I also rescue pet rabbits that get dumped around the area I live, these I pay myself for their vet treatments and sterilisations, so I do know about the problem with over breeding, especially mixed pets that just make more petI has. I’m also faced with the problem that live snake food isn’t illegal here, and many accidental litters or dumped rabbits end up being fed to other pets. ve built a designated area on my plot for rescues, and another for the rabbits I want to breed, but I am new to breeding so am sure I’m going to come across quite a few problems along the way.
I breed too , i have 5 rabbits , my bun has had one litter so far , i don't breed in the winter , i only breed from march( end of march to beginning of august) to august .
Good luck with your doe! ( and her babies ! :p:D)
 

JBun

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It sounds like birth defects. It could be genetic, and if so then breeding that pair isn't a good idea. But there are also health issues that can cause birth defects. In particular, vitamin/nutrient deficiencies and toxins. So if you do breed that pair again and the next litter also has birth defects, I would first look at a possible imbalance of nutrients(such as an improper mixture of vitamin levels in pelleted feed) in what they are being fed, then possible toxins that could be in their environment or mixed into their feed when it's pelleted. If changes there don't fix the issue, then next likely is a bad pairing of genetics.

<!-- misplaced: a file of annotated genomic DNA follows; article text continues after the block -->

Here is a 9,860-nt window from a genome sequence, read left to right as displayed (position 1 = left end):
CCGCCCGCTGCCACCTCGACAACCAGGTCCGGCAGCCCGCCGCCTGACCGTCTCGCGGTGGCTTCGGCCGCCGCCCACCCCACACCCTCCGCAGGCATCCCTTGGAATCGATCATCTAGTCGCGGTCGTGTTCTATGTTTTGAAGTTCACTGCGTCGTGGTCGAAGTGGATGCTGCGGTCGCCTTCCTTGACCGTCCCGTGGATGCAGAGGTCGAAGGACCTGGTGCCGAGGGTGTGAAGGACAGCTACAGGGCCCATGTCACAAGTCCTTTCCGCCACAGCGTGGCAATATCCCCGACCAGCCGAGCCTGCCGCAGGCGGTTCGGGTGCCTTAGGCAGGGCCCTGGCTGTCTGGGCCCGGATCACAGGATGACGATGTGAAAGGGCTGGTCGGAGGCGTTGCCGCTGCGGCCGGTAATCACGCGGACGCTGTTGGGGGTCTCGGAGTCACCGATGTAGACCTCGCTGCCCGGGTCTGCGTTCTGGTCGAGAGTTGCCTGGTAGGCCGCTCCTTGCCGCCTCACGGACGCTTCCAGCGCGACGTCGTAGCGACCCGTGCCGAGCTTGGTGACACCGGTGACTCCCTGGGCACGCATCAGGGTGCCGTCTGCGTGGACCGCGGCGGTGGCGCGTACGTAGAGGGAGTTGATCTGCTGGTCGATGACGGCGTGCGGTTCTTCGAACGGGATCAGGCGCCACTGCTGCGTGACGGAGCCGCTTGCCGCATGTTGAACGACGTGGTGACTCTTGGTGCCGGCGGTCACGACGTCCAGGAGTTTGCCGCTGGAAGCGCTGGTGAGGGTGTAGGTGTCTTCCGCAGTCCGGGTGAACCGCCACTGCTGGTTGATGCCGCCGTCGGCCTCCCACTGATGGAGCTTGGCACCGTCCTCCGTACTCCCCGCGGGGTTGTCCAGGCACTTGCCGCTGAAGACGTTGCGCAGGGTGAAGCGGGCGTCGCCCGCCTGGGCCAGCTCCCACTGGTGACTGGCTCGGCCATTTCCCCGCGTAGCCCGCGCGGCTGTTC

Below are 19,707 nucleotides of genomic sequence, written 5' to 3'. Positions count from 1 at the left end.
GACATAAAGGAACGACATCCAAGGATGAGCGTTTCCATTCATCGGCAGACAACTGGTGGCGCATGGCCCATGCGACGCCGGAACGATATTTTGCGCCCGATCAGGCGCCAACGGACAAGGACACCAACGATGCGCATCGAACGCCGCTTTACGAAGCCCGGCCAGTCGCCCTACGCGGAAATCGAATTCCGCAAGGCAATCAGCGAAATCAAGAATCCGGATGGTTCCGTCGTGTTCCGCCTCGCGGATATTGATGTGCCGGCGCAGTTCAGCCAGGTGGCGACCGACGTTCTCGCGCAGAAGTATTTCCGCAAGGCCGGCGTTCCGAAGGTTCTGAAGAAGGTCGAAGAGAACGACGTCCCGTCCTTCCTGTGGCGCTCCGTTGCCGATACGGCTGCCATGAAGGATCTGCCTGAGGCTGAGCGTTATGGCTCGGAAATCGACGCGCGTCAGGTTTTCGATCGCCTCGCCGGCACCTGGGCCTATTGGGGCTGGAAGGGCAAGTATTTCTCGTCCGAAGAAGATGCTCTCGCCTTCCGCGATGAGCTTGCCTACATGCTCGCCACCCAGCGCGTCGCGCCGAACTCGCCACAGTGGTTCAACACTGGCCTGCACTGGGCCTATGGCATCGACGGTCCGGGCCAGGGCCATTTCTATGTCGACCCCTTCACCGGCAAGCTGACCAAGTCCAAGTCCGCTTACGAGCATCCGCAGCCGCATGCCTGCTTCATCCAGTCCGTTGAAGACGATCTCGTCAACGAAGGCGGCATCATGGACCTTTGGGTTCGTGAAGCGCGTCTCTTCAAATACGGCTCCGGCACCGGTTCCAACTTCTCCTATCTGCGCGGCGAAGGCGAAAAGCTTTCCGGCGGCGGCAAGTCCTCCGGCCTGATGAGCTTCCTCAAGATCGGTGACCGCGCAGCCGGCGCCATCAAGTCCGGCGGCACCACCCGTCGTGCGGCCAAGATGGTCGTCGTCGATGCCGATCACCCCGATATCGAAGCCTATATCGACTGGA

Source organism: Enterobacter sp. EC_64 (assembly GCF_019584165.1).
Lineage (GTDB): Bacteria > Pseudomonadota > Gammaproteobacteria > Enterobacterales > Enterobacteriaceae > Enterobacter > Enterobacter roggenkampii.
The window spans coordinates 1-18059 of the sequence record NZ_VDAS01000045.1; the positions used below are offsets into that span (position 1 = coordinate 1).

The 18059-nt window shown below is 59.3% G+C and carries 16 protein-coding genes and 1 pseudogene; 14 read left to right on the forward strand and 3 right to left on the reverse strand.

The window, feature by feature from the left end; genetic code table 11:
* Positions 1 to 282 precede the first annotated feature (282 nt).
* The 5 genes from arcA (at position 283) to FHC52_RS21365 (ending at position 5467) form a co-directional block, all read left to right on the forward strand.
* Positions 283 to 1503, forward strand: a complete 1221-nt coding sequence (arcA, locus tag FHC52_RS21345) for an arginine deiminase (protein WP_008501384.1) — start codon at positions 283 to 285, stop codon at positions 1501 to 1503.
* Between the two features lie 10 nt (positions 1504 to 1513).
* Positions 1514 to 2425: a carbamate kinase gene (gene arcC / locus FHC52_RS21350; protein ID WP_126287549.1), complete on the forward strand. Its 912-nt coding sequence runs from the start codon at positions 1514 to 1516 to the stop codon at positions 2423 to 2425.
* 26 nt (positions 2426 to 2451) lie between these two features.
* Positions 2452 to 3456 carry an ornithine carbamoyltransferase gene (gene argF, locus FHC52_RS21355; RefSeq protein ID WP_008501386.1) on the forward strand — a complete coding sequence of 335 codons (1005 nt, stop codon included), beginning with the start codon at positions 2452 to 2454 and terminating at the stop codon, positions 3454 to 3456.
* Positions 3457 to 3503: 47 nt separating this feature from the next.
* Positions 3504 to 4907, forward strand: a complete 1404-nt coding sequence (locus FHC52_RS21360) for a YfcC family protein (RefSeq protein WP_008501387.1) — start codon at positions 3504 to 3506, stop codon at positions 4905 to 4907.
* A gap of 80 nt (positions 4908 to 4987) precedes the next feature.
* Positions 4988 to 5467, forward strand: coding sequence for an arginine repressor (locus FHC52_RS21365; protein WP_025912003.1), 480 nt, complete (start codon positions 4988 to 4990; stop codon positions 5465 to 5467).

Emma Walker

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Jasmine, good luck with your breeding! I hope it all works out for you :)

Jbun, thank you for this info, I’m definitely going to take it on board and check if there’s a better diet option for all my buns. They all get treated like royalty here, and I add protexin into their water once a week also. However will definitely look into a better pellet option if needed. Thanks again x
 

majorv

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If it were me I’d breed the same pair again, taking note of the breeding date, and see what you get. It’s not unusual for first time Mom’s to have failed litters. If she has another stillborn litter then it may not be a good pairing. We did have a doe give birth to a kit once that already had a fine coat of fur...it was overdue but born alive. It ended up being her last litter unfortunately.
Breed stock usually needs a little higher protein and most breeders feed an alfalfa based pellet.